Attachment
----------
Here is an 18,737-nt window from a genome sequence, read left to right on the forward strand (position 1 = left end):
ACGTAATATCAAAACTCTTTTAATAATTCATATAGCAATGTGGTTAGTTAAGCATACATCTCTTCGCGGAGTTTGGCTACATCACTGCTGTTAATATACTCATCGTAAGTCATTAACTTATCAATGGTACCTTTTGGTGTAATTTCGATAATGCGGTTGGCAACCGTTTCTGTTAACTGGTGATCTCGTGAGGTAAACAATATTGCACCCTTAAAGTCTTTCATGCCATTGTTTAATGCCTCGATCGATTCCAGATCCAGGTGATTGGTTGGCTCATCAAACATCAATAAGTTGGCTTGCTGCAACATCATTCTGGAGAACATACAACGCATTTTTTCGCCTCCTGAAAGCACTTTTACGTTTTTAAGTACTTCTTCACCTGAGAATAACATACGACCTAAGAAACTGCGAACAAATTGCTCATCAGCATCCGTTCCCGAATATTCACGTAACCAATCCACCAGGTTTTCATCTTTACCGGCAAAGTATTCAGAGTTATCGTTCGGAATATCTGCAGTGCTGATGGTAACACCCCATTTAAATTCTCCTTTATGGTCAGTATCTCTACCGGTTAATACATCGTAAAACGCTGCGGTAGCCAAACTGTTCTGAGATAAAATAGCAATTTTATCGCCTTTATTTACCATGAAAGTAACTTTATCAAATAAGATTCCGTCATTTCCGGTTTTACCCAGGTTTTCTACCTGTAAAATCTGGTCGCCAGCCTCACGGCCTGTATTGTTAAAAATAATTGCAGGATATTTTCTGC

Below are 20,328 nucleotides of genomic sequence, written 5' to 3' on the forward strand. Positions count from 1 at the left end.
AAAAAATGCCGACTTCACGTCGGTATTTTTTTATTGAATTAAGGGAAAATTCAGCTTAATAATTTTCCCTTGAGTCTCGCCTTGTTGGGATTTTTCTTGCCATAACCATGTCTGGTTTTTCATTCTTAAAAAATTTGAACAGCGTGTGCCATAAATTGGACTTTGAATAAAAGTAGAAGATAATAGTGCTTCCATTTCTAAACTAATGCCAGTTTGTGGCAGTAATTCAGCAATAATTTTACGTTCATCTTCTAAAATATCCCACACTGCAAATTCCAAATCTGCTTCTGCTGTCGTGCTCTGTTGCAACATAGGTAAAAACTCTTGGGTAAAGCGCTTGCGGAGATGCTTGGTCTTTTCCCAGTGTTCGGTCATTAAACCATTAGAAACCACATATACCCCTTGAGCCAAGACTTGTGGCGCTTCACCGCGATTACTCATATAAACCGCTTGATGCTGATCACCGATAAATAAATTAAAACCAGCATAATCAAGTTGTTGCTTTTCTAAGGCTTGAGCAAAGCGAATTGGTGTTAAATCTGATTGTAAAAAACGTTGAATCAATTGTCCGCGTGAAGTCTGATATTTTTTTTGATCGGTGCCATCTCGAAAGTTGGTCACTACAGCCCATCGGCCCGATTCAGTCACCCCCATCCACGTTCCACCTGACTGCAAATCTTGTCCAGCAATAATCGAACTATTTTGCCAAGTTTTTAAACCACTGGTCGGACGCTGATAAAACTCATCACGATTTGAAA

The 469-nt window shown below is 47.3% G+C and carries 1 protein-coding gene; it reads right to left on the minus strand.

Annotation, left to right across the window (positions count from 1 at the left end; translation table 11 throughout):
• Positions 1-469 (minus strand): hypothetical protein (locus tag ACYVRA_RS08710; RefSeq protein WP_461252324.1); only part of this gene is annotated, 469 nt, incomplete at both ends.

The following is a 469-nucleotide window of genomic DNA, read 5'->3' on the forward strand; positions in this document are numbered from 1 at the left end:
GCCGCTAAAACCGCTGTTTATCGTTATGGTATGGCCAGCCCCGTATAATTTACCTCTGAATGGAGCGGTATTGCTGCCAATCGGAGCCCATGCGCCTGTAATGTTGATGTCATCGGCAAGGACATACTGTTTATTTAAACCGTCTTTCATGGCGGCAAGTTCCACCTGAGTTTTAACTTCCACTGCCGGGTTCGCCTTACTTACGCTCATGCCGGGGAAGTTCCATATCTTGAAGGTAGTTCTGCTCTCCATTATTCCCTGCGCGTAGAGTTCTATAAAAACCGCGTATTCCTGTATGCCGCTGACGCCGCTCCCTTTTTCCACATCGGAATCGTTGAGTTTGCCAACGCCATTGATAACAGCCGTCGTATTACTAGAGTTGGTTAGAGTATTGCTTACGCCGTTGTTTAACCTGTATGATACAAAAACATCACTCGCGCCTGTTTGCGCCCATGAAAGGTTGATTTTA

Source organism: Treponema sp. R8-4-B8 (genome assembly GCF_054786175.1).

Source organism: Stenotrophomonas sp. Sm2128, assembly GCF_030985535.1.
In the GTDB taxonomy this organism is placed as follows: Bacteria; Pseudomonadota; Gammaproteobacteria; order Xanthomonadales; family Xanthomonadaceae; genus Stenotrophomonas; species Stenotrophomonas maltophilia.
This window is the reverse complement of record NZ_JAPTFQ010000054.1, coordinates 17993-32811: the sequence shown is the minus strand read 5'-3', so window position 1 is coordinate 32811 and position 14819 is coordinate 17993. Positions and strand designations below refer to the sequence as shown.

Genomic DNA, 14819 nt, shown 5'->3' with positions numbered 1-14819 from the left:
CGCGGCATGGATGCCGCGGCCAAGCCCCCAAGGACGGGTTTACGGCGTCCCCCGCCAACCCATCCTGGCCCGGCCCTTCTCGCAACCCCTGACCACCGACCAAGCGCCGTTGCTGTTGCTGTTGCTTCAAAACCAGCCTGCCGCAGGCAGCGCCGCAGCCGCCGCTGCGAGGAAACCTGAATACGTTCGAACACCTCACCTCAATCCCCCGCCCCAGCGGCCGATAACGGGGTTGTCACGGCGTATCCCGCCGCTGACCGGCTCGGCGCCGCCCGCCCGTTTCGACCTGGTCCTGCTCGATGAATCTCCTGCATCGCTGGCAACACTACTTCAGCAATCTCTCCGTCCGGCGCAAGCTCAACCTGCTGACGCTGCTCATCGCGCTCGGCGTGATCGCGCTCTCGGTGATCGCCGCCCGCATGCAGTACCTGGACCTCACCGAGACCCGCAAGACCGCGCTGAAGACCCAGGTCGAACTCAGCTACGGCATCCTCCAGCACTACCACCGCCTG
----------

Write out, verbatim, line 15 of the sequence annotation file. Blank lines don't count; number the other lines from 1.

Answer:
CGCGGCATGGATGCCGCGGCCAAGCCCCCAAGGACGGGTTTACGGCGTCCCCCGCCAACCCATCCTGGCCCGGCCCTTCTCGCAACCCCTGACCACCGACCAAGCGCCGTTGCTGTTGCTGTTGCTTCAAAACCAGCCTGCCGCAGGCAGCGCCGCAGCCGCCGCTGCGAGGAAACCTGAATACGTTCGAACACCTCACCTCAATCCCCCGCCCCAGCGGCCGATAACGGGGTTGTCACGGCGTATCCCGCCGCTGACCGGCTCGGCGCCGCCCGCCCGTTTCGACCTGGTCCTGCTCGATGAATCTCCTGCATCGCTGGCAACACTACTTCAGCAATCTCTCCGTCCGGCGCAAGCTCAACCTGCTGACGCTGCTCATCGCGCTCGGCGTGATCGCGCTCTCGGTGATCGCCGCCCGCATGCAGTACCTGGACCTCACCGAGACCCGCAAGACCGCGCTGAAGACCCAGGTCGAACTCAGCTACGGCATCCTCCAGCACTACCACCGCCTG